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FCC boosts Wi-Fi 6 spectrum five-fold


The Federal Communications commission has opened up a wide swath of wireless spectrum for unlicensed use by Wi-Fi devices, which will lead to Wi-Fi access points that have greatly expanded capacity.

It’s a huge victory for the Wi-Fi industry, as the ruling means that the amount of spectrum available for Wi-Fi just about quintupled in an instant. That means big, spacious channels – and a lot more channels overall – that can handle a lot more data and a lot more connections at the same time, according to Aruba vice president of wireless strategy and standards Chuck Lukaszewski.

“Overnight, you’re going to see an additional gigabit per second or more of potential throughput,” he said.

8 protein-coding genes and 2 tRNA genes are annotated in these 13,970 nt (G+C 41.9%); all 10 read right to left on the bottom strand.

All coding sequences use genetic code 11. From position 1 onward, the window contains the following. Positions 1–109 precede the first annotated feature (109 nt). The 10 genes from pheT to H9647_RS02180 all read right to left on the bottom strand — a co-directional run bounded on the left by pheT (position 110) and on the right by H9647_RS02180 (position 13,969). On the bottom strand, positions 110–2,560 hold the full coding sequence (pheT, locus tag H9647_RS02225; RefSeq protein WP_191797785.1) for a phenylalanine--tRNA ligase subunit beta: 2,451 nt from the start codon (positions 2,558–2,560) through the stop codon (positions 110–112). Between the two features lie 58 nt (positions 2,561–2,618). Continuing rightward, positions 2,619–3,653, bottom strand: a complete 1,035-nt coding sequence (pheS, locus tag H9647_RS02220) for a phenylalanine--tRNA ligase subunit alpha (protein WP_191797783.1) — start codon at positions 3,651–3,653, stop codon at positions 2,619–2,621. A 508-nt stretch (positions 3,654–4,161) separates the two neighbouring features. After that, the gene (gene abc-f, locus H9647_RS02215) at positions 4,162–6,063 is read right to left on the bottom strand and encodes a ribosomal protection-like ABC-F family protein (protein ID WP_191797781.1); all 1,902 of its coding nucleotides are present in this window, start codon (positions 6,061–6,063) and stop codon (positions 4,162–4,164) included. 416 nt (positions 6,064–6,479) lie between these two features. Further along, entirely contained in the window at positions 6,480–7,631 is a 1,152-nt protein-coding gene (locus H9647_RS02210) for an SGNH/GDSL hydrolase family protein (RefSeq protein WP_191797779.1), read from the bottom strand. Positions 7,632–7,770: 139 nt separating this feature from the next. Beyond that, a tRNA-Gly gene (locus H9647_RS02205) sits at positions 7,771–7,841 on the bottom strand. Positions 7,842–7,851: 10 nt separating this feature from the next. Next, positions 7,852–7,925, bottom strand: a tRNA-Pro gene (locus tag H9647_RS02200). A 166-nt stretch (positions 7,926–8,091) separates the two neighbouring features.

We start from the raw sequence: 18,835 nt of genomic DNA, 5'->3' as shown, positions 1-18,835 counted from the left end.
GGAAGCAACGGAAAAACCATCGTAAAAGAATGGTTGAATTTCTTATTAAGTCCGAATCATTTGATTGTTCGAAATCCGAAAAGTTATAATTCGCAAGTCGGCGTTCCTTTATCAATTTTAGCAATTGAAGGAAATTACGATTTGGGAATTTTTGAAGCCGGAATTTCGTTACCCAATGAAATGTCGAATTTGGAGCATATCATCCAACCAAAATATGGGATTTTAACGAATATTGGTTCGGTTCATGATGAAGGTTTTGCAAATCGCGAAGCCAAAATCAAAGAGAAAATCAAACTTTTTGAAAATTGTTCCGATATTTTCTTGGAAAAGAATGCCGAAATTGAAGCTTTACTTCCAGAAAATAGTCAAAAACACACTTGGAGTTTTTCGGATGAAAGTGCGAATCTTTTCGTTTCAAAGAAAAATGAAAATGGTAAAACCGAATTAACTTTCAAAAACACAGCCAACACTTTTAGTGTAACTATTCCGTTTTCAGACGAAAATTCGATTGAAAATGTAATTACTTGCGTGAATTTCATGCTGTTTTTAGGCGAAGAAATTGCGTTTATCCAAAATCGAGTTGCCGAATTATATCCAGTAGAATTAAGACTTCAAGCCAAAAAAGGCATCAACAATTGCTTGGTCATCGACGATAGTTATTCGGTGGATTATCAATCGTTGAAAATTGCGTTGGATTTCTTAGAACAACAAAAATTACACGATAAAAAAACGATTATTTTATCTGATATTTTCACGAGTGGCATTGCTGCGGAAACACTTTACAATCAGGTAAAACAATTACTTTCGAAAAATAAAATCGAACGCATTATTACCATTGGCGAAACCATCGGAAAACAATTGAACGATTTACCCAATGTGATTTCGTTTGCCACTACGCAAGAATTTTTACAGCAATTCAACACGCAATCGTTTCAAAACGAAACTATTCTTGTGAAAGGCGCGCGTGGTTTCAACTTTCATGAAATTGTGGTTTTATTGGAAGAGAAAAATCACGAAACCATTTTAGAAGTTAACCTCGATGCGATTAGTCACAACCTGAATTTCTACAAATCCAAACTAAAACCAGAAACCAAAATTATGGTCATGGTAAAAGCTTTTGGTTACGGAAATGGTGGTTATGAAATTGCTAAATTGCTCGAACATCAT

That’s a major upside, certainly, even if “overnight” might be a slightly optimistic view of when Wi-Fi 6E – the trade name for the new version of Wi-Fi that will take advantage of the new spectrum – hits the market. While some of the necessary standards haven’t yet been finalized by the IEEE, the basic ability to use 6GHz frequencies is already written into the existing Wi-Fi 6 specification.

Broadcom director of product marketing and government affairs Chris Szymanski said that the main technical hurdle to implementing Wi-Fi 6E will be new radios, but that his company is among those that has already been designing and building compatible silicon.

“I expect that the FCC will provide guidance on how to certify devices in the next few months,” he said. “I expect product available in the US in the late fall before the holidays.”

Copyright © 2020 IDG Communications, Inc.

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